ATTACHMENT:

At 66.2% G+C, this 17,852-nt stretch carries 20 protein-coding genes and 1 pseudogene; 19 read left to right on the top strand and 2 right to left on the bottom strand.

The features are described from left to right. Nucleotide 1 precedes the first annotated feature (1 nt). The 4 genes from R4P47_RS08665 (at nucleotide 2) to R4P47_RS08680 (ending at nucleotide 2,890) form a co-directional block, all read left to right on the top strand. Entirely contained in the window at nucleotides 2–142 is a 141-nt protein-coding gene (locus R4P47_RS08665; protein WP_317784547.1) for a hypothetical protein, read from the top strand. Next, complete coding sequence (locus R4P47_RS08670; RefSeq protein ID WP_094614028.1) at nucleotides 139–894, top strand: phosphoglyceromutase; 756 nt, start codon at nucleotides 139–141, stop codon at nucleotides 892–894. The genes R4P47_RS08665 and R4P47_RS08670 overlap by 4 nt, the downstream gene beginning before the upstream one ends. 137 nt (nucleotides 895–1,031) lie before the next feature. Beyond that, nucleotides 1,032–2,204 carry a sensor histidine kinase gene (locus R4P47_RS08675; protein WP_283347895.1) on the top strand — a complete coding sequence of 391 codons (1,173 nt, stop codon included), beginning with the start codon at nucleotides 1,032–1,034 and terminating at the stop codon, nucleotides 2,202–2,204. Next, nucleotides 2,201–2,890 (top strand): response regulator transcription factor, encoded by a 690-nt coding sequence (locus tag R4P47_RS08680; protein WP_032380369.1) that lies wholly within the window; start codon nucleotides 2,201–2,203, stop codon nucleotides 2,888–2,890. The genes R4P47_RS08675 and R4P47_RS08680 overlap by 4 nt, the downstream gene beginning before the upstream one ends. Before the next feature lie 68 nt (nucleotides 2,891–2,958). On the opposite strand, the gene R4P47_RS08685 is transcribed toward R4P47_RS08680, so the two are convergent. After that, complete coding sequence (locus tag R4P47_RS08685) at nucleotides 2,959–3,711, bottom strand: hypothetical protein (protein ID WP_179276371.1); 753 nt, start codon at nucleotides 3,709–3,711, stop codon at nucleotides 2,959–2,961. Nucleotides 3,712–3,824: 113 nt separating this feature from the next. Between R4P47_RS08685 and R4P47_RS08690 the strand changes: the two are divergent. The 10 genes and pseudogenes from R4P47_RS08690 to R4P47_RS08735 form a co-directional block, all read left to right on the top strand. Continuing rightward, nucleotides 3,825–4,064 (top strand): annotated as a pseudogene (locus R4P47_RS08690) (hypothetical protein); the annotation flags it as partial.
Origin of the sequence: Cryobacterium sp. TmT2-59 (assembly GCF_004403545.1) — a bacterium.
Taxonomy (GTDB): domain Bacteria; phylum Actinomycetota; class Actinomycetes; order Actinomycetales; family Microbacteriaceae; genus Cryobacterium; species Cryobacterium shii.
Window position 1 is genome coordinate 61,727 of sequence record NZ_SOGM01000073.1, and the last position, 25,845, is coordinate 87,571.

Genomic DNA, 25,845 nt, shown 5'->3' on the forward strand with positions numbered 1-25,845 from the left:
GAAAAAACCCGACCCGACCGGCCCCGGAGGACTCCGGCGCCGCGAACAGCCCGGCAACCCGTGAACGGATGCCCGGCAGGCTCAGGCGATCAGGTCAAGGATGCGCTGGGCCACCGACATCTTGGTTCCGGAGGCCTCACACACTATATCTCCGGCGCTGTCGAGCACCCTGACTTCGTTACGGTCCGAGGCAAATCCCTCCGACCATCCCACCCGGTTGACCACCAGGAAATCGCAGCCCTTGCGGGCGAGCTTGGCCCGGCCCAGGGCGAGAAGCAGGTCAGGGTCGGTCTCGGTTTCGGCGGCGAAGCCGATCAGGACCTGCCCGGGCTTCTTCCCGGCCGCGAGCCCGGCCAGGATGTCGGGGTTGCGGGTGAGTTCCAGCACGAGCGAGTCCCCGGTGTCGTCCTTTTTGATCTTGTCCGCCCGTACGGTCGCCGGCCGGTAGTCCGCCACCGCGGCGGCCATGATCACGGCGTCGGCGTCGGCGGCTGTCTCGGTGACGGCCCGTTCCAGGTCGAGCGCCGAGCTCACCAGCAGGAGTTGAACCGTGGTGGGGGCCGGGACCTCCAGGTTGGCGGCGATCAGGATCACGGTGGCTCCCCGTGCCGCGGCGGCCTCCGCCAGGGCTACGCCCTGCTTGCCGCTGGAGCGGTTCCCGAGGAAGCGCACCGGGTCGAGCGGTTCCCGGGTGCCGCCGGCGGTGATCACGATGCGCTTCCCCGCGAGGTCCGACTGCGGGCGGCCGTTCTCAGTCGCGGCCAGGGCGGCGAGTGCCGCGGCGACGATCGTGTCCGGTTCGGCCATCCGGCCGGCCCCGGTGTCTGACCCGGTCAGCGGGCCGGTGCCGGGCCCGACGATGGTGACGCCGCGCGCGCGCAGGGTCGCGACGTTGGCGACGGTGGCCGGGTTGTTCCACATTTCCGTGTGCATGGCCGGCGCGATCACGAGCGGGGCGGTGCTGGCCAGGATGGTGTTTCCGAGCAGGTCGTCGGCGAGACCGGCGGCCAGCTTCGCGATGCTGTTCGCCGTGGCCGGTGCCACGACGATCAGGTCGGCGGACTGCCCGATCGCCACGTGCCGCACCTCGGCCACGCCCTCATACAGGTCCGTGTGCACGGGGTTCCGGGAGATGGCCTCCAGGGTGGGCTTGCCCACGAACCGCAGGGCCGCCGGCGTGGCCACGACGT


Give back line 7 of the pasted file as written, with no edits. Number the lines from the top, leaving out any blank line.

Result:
GAAAAAACCCGACCCGACCGGCCCCGGAGGACTCCGGCGCCGCGAACAGCCCGGCAACCCGTGAACGGATGCCCGGCAGGCTCAGGCGATCAGGTCAAGGATGCGCTGGGCCACCGACATCTTGGTTCCGGAGGCCTCACACACTATATCTCCGGCGCTGTCGAGCACCCTGACTTCGTTACGGTCCGAGGCAAATCCCTCCGACCATCCCACCCGGTTGACCACCAGGAAATCGCAGCCCTTGCGGGCGAGCTTGGCCCGGCCCAGGGCGAGAAGCAGGTCAGGGTCGGTCTCGGTTTCGGCGGCGAAGCCGATCAGGACCTGCCCGGGCTTCTTCCCGGCCGCGAGCCCGGCCAGGATGTCGGGGTTGCGGGTGAGTTCCAGCACGAGCGAGTCCCCGGTGTCGTCCTTTTTGATCTTGTCCGCCCGTACGGTCGCCGGCCGGTAGTCCGCCACCGCGGCGGCCATGATCACGGCGTCGGCGTCGGCGGCTGTCTCGGTGACGGCCCGTTCCAGGTCGAGCGCCGAGCTCACCAGCAGGAGTTGAACCGTGGTGGGGGCCGGGACCTCCAGGTTGGCGGCGATCAGGATCACGGTGGCTCCCCGTGCCGCGGCGGCCTCCGCCAGGGCTACGCCCTGCTTGCCGCTGGAGCGGTTCCCGAGGAAGCGCACCGGGTCGAGCGGTTCCCGGGTGCCGCCGGCGGTGATCACGATGCGCTTCCCCGCGAGGTCCGACTGCGGGCGGCCGTTCTCAGTCGCGGCCAGGGCGGCGAGTGCCGCGGCGACGATCGTGTCCGGTTCGGCCATCCGGCCGGCCCCGGTGTCTGACCCGGTCAGCGGGCCGGTGCCGGGCCCGACGATGGTGACGCCGCGCGCGCGCAGGGTCGCGACGTTGGCGACGGTGGCCGGGTTGTTCCACATTTCCGTGTGCATGGCCGGCGCGATCACGAGCGGGGCGGTGCTGGCCAGGATGGTGTTTCCGAGCAGGTCGTCGGCGAGACCGGCGGCCAGCTTCGCGATGCTGTTCGCCGTGGCCGGTGCCACGACGATCAGGTCGGCGGACTGCCCGATCGCCACGTGCCGCACCTCGGCCACGCCCTCATACAGGTCCGTGTGCACGGGGTTCCGGGAGATGGCCTCCAGGGTGGGCTTGCCCACGAACCGCAGGGCCGCCGGCGTGGCCACGACGT